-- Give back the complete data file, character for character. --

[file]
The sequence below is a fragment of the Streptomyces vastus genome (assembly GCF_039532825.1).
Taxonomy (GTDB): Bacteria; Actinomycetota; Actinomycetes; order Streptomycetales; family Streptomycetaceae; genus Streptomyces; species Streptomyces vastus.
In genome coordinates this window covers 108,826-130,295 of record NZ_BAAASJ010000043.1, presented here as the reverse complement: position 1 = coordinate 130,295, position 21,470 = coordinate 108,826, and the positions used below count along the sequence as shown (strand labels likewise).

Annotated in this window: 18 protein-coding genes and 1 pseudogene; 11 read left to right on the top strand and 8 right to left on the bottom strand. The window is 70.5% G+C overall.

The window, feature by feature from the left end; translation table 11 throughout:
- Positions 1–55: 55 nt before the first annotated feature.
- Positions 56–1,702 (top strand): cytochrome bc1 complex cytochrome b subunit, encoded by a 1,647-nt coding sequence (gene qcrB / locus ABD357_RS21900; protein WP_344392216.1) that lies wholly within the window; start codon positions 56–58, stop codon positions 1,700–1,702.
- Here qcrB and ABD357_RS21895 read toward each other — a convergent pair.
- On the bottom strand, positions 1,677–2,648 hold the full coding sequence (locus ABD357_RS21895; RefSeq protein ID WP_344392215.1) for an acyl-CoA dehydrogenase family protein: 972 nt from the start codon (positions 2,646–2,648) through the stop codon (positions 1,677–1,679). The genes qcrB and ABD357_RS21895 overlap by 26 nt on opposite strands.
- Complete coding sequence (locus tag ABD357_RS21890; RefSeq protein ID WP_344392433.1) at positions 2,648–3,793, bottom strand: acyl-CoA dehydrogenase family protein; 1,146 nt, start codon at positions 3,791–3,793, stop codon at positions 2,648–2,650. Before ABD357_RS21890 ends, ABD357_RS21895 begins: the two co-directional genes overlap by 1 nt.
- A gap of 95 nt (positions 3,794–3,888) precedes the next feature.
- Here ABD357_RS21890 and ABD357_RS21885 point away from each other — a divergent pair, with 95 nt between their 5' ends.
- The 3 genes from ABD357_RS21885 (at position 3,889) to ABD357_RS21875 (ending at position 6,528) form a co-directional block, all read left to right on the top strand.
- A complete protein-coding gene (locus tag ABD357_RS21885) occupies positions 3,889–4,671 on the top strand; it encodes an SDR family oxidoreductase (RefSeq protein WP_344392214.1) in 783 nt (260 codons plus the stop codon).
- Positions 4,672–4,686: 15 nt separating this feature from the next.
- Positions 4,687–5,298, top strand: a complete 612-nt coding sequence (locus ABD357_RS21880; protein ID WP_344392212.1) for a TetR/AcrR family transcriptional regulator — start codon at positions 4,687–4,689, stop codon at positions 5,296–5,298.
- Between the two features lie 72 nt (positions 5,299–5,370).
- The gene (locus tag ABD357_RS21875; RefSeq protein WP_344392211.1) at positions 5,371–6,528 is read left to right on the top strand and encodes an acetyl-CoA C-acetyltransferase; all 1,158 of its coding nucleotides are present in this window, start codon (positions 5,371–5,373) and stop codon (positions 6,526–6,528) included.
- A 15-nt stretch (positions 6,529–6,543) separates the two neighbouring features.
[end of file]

The sequence below is a fragment of the Streptomyces vastus genome (assembly GCF_039532825.1).
Taxonomy (GTDB): Bacteria; Actinomycetota; Actinomycetes; order Streptomycetales; family Streptomycetaceae; genus Streptomyces; species Streptomyces vastus.
In genome coordinates this window covers 108,826-130,295 of record NZ_BAAASJ010000043.1, presented here as the reverse complement: position 1 = coordinate 130,295, position 21,470 = coordinate 108,826, and the positions used below count along the sequence as shown (strand labels likewise).

Annotated in this window: 18 protein-coding genes and 1 pseudogene; 11 read left to right on the top strand and 8 right to left on the bottom strand. The window is 70.5% G+C overall.

The window, feature by feature from the left end; translation table 11 throughout:
- Positions 1–55: 55 nt before the first annotated feature.
- Positions 56–1,702 (top strand): cytochrome bc1 complex cytochrome b subunit, encoded by a 1,647-nt coding sequence (gene qcrB / locus ABD357_RS21900; protein WP_344392216.1) that lies wholly within the window; start codon positions 56–58, stop codon positions 1,700–1,702.
- Here qcrB and ABD357_RS21895 read toward each other — a convergent pair.
- On the bottom strand, positions 1,677–2,648 hold the full coding sequence (locus ABD357_RS21895; RefSeq protein ID WP_344392215.1) for an acyl-CoA dehydrogenase family protein: 972 nt from the start codon (positions 2,646–2,648) through the stop codon (positions 1,677–1,679). The genes qcrB and ABD357_RS21895 overlap by 26 nt on opposite strands.
- Complete coding sequence (locus tag ABD357_RS21890; RefSeq protein ID WP_344392433.1) at positions 2,648–3,793, bottom strand: acyl-CoA dehydrogenase family protein; 1,146 nt, start codon at positions 3,791–3,793, stop codon at positions 2,648–2,650. Before ABD357_RS21890 ends, ABD357_RS21895 begins: the two co-directional genes overlap by 1 nt.
- A gap of 95 nt (positions 3,794–3,888) precedes the next feature.
- Here ABD357_RS21890 and ABD357_RS21885 point away from each other — a divergent pair, with 95 nt between their 5' ends.
- The 3 genes from ABD357_RS21885 (at position 3,889) to ABD357_RS21875 (ending at position 6,528) form a co-directional block, all read left to right on the top strand.
- A complete protein-coding gene (locus tag ABD357_RS21885) occupies positions 3,889–4,671 on the top strand; it encodes an SDR family oxidoreductase (RefSeq protein WP_344392214.1) in 783 nt (260 codons plus the stop codon).
- Positions 4,672–4,686: 15 nt separating this feature from the next.
- Positions 4,687–5,298, top strand: a complete 612-nt coding sequence (locus ABD357_RS21880; protein ID WP_344392212.1) for a TetR/AcrR family transcriptional regulator — start codon at positions 4,687–4,689, stop codon at positions 5,296–5,298.
- Between the two features lie 72 nt (positions 5,299–5,370).
- The gene (locus tag ABD357_RS21875; RefSeq protein WP_344392211.1) at positions 5,371–6,528 is read left to right on the top strand and encodes an acetyl-CoA C-acetyltransferase; all 1,158 of its coding nucleotides are present in this window, start codon (positions 5,371–5,373) and stop codon (positions 6,526–6,528) included.
- A 15-nt stretch (positions 6,529–6,543) separates the two neighbouring features.